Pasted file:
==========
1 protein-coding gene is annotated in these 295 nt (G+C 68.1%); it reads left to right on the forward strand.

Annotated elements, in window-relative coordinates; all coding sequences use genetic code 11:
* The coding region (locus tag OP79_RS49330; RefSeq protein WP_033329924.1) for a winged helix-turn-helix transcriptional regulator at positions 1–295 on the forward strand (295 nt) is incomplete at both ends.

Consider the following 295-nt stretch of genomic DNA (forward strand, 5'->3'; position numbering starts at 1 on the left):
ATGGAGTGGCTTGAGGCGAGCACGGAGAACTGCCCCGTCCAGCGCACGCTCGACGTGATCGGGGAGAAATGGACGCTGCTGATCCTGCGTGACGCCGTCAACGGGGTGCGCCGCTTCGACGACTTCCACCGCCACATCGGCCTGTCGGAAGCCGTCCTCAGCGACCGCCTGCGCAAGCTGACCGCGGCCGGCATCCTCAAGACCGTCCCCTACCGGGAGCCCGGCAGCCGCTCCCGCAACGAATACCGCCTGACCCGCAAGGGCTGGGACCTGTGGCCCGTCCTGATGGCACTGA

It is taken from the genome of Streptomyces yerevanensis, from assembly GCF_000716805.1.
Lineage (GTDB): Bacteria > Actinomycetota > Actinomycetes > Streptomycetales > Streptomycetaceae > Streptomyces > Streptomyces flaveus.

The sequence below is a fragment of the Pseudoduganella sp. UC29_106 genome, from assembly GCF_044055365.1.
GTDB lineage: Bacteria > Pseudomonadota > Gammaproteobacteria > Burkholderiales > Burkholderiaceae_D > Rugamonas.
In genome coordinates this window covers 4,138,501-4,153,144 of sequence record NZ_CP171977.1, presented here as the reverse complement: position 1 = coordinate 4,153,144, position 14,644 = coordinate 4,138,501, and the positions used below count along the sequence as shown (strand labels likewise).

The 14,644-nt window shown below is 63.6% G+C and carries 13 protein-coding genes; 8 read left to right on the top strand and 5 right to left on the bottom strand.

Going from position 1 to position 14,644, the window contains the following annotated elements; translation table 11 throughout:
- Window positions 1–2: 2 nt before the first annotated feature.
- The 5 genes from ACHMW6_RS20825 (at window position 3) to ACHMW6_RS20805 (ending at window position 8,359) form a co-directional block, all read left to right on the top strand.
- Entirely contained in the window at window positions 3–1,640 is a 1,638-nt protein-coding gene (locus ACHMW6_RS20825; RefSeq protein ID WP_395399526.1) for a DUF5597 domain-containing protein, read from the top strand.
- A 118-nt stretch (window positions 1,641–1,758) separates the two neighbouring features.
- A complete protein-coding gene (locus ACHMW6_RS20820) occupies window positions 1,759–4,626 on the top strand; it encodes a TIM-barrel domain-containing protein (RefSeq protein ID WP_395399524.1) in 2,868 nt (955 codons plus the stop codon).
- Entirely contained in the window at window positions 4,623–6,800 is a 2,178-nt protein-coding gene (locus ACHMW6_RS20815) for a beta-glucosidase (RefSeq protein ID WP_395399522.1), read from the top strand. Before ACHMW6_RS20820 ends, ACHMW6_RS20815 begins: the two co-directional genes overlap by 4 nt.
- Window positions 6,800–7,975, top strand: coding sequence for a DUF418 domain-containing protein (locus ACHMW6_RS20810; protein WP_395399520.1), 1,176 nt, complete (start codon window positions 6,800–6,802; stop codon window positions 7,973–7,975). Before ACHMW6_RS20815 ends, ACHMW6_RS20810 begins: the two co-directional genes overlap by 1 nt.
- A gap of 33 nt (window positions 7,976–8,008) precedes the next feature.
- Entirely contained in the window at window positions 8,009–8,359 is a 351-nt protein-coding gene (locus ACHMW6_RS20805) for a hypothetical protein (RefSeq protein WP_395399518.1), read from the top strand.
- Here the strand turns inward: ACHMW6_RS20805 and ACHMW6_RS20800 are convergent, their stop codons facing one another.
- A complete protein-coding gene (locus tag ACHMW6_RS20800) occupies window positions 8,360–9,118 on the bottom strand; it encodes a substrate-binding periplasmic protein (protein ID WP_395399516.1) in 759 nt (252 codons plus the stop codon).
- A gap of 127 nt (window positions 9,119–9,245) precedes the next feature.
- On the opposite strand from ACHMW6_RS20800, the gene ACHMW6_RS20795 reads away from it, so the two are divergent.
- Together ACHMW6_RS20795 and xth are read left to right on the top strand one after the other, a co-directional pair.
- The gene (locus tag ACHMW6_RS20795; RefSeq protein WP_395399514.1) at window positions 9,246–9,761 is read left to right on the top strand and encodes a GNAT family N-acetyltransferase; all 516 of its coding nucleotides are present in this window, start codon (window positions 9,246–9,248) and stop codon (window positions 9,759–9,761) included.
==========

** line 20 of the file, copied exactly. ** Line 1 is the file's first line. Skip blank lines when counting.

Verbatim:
- A gap of 33 nt (window positions 7,976–8,008) precedes the next feature.